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It might take 1,000 AI experts to fulfill Samsung’s Bixby vision (Updated)
Update (05/18): It looks like those 1,000 extra engineers may have their work cut out for them as Samsung has since revealed (via Yonhap) that it is planning to install Bixby in all its IoT products by 2020.
While Bixby is currently available on some of the firm’s smartphones and smart TVs, Samsung is also planning to include Bixby on its air conditioners, air purifiers, lights, and even robot vacuum cleaners.
This would be a major boost for Bixby’s functionality in the long-term as it would increase the number of people using the service. The more people that use the service, the more data that smart speakers receive, and the more data Samsung has to work with to improve Bixby.
As a side note, the day I tell my robot cleaner to start vacuuming the floor, and it actually does, is the day I am 100% satisfied with the advances of modern technology.
Original article (05/17): Samsung has revealed that it wants to expand its AI workforce as it looks to develop its Bixby personal assistant. This is according to Kim Hyun-seok, the head of Samsung’s consumer electronics division.
Speaking at a media day for Samsung Home IoT and Bixby (via Yonhap), he said that the company needs more than one thousand engineers to be able to develop the company’s vision of AI. However, he pointed out that there is a shortage of experts in this area.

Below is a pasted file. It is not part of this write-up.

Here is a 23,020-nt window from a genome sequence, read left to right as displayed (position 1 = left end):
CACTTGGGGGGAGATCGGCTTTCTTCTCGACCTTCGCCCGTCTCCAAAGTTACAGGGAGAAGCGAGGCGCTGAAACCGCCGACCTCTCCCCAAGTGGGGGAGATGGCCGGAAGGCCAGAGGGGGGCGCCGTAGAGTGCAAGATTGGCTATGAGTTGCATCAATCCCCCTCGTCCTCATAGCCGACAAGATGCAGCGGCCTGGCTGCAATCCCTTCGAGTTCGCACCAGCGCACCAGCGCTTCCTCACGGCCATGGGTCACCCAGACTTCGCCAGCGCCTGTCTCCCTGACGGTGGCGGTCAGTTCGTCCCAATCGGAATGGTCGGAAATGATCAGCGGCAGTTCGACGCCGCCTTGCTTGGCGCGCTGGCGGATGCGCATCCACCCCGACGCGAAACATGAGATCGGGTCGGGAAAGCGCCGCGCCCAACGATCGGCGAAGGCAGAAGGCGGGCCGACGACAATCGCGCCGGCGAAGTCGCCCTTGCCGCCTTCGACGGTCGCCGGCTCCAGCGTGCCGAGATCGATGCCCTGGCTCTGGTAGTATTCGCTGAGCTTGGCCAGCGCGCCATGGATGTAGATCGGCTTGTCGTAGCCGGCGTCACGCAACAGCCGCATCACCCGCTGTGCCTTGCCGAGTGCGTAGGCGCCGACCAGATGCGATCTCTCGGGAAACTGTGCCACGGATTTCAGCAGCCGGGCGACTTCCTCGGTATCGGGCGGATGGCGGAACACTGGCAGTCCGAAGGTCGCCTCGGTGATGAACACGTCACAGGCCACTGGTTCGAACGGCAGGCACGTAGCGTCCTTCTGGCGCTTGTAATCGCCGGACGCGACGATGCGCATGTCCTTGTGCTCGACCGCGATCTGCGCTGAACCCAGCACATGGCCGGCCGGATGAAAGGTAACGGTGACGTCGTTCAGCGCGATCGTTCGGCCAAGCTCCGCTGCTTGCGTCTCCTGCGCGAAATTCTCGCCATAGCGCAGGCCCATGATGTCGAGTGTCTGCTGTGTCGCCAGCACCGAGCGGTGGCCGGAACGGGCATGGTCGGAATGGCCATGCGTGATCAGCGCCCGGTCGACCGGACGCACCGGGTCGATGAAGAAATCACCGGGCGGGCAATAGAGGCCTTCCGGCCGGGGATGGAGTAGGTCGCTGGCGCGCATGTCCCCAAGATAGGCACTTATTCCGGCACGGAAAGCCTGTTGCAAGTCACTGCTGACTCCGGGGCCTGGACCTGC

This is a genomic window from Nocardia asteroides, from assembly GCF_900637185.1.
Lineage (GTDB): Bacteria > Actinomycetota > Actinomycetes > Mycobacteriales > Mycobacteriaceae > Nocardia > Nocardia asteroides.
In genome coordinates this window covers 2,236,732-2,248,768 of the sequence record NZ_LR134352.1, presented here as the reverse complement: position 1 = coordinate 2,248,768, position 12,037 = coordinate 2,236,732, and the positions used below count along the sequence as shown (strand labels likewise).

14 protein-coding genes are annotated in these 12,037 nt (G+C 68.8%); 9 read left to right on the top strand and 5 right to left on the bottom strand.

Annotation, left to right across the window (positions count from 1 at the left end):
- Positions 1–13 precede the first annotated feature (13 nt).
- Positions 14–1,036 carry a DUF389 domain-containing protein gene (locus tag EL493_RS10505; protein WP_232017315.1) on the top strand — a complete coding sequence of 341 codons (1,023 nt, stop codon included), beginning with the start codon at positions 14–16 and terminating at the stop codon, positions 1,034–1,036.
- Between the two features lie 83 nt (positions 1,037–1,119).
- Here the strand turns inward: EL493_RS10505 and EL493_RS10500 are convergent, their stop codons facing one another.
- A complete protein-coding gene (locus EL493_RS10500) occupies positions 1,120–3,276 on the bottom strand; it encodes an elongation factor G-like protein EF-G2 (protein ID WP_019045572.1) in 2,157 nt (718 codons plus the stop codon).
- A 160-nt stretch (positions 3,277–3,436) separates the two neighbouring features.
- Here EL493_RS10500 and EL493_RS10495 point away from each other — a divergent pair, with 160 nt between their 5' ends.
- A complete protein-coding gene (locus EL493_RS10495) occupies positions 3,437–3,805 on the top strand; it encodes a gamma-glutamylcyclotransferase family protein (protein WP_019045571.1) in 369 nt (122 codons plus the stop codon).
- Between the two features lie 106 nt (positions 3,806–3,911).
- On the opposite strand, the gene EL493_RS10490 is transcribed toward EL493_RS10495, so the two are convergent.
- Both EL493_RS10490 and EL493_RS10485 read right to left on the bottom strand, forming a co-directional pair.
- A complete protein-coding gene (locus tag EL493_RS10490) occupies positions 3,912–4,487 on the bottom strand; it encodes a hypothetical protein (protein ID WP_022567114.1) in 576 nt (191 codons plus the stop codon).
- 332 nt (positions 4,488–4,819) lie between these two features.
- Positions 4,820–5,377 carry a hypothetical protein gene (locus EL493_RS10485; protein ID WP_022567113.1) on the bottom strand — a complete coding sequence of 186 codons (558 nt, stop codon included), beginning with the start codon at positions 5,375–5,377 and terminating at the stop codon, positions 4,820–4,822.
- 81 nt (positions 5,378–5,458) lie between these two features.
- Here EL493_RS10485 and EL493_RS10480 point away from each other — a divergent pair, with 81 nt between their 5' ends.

He also suggested that Samsung could look into acquiring other AI-related companies if their technology impresses. This comes as Samsung was recently rumored to have been interested in the purchase of Nokia Health, before it was sold back to its original founders.
Bixby first launched on the Samsung Galaxy S8. While there were some teething problems with the roll-out, the situation has since improved, and Bixby is now available in many of Samsung’s smart products. The company is expected to roll out a new version, Bixby 2.0, sometime this year.
The competition in the industry is tough, however: Google and Amazon’s AI assistants are far more popular than Samsung’s, and Apple recently hired Google’s former head of search and artificial intelligence to bolster its assistant, Siri. Job advert data suggests it’s actively hiring more AI specialists further down the company too.